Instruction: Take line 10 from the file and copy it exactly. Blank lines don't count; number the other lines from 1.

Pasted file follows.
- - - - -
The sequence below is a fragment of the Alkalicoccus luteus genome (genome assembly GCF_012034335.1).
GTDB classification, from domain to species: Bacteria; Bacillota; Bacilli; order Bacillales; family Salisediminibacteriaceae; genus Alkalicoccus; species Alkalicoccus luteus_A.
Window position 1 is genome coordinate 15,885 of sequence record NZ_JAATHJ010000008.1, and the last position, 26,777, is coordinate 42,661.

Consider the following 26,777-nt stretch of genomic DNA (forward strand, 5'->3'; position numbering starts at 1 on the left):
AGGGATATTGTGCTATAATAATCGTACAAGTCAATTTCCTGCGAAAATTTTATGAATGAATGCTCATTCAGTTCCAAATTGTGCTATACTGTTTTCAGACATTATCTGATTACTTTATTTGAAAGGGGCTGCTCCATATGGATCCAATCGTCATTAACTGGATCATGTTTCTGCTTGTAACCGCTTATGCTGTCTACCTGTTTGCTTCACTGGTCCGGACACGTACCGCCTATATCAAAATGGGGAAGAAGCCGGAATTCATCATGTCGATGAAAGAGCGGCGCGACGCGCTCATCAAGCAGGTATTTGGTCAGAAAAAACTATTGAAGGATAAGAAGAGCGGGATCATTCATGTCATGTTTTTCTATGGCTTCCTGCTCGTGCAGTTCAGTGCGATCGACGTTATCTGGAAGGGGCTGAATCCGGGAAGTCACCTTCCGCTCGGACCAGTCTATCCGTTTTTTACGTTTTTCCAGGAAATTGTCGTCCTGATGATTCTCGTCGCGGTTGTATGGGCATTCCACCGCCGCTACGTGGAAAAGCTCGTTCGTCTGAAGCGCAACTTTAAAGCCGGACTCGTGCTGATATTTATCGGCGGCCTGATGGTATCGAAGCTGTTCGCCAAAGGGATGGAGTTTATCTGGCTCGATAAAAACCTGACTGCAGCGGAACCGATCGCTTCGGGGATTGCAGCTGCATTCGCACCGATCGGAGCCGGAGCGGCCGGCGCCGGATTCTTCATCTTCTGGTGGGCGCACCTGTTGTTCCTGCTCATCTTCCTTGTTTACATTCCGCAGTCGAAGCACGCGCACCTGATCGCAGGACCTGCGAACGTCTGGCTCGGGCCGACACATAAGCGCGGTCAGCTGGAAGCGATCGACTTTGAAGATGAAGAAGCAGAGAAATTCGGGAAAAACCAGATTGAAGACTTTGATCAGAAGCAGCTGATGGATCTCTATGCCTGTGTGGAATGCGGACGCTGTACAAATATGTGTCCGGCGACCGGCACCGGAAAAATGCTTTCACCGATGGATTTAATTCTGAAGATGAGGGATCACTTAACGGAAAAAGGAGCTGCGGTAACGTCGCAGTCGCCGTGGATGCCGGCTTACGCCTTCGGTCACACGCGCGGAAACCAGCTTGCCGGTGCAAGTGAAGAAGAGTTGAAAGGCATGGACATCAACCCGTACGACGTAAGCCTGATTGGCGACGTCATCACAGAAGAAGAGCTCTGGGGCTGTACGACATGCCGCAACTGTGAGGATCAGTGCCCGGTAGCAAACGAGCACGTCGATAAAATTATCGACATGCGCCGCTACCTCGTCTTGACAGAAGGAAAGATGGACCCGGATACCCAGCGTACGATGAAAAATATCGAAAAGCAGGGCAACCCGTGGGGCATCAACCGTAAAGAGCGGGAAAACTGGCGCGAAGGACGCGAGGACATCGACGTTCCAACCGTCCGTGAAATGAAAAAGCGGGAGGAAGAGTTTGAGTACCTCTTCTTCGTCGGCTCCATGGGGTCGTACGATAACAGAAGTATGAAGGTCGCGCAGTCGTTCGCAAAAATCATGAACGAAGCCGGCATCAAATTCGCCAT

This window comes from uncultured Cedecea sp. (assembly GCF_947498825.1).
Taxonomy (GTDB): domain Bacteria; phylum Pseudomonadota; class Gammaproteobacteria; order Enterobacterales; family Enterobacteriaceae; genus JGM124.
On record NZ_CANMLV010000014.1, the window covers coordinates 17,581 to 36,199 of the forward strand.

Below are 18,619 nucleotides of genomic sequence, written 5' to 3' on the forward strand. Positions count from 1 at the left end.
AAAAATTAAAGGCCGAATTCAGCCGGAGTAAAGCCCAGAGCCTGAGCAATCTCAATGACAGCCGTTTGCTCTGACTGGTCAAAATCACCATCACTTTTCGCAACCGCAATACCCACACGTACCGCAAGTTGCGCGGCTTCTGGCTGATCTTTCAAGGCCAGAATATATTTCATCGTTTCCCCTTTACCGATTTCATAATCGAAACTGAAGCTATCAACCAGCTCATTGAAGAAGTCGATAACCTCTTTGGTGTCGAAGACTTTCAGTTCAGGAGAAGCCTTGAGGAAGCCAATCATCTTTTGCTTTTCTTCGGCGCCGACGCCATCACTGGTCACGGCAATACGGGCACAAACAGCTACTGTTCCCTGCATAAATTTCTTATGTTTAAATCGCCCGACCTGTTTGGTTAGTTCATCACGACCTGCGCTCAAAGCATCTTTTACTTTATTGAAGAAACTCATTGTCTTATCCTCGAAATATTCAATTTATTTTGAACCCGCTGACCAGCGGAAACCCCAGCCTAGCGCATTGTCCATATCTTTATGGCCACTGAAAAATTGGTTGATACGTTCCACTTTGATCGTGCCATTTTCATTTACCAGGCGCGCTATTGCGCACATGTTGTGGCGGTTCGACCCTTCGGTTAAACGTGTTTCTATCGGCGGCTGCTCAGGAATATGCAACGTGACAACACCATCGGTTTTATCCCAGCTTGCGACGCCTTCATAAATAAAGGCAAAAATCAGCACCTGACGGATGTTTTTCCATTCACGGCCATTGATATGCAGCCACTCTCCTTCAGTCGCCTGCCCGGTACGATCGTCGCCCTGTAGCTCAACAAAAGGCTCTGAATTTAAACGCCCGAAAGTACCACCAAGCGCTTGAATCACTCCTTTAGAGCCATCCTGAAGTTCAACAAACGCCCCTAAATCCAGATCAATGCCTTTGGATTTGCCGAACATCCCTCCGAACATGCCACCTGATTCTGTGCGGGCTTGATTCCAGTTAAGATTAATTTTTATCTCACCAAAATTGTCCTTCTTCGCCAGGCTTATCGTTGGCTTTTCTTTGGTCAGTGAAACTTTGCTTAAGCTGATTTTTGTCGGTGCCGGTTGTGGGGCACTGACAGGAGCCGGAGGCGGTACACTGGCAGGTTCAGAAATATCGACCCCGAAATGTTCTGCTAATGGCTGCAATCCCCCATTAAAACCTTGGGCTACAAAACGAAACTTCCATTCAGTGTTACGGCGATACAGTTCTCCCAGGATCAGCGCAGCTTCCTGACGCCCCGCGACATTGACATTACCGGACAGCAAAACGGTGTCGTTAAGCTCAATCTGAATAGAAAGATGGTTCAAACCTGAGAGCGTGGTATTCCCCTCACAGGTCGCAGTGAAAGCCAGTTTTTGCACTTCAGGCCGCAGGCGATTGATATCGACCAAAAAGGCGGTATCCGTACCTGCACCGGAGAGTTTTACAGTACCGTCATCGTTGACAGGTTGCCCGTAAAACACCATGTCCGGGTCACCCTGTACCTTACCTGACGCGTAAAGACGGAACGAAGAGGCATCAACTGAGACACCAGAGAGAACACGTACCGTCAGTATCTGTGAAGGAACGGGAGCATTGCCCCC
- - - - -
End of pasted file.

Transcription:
AAAAATTAAAGGCCGAATTCAGCCGGAGTAAAGCCCAGAGCCTGAGCAATCTCAATGACAGCCGTTTGCTCTGACTGGTCAAAATCACCATCACTTTTCGCAACCGCAATACCCACACGTACCGCAAGTTGCGCGGCTTCTGGCTGATCTTTCAAGGCCAGAATATATTTCATCGTTTCCCCTTTACCGATTTCATAATCGAAACTGAAGCTATCAACCAGCTCATTGAAGAAGTCGATAACCTCTTTGGTGTCGAAGACTTTCAGTTCAGGAGAAGCCTTGAGGAAGCCAATCATCTTTTGCTTTTCTTCGGCGCCGACGCCATCACTGGTCACGGCAATACGGGCACAAACAGCTACTGTTCCCTGCATAAATTTCTTATGTTTAAATCGCCCGACCTGTTTGGTTAGTTCATCACGACCTGCGCTCAAAGCATCTTTTACTTTATTGAAGAAACTCATTGTCTTATCCTCGAAATATTCAATTTATTTTGAACCCGCTGACCAGCGGAAACCCCAGCCTAGCGCATTGTCCATATCTTTATGGCCACTGAAAAATTGGTTGATACGTTCCACTTTGATCGTGCCATTTTCATTTACCAGGCGCGCTATTGCGCACATGTTGTGGCGGTTCGACCCTTCGGTTAAACGTGTTTCTATCGGCGGCTGCTCAGGAATATGCAACGTGACAACACCATCGGTTTTATCCCAGCTTGCGACGCCTTCATAAATAAAGGCAAAAATCAGCACCTGACGGATGTTTTTCCATTCACGGCCATTGATATGCAGCCACTCTCCTTCAGTCGCCTGCCCGGTACGATCGTCGCCCTGTAGCTCAACAAAAGGCTCTGAATTTAAACGCCCGAAAGTACCACCAAGCGCTTGAATCACTCCTTTAGAGCCATCCTGAAGTTCAACAAACGCCCCTAAATCCAGATCAATGCCTTTGGATTTGCCGAACATCCCTCCGAACATGCCACCTGATTCTGTGCGGGCTTGATTCCAGTTAAGATTAATTTTTATCTCACCAAAATTGTCCTTCTTCGCCAGGCTTATCGTTGGCTTTTCTTTGGTCAGTGAAACTTTGCTTAAGCTGATTTTTGTCGGTGCCGGTTGTGGGGCACTGACAGGAGCCGGAGGCGGTACACTGGCAGGTTCAGAAATATCGACCCCGAAATGTTCTGCTAATGGCTGCAATCCCCCATTAAAACCTTGGGCTACAAAACGAAACTTCCATTCAGTGTTACGGCGATACAGTTCTCCCAGGATCAGCGCAGCTTCCTGACGCCCCGCGACATTGACATTACCGGACAGCAAAACGGTGTCGTTAAGCTCAATCTGAATAGAAAGATGGTTCAAACCTGAGAGCGTGGTATTCCCCTCACAGGTCGCAGTGAAAGCCAGTTTTTGCACTTCAGGCCGCAGGCGATTGATATCGACCAAAAAGGCGGTATCCGTACCTGCACCGGAGAGTTTTACAGTACCGTCATCGTTGACAGGTTGCCCGTAAAACACCATGTCCGGGTCACCCTGTACCTTACCTGACGCGTAAAGACGGAACGAAGAGGCATCAACTGAGACACCAGAGAGAACACGTACCGTCAGTATCTGTGAAGGAACGGGAGCATTGCCCCC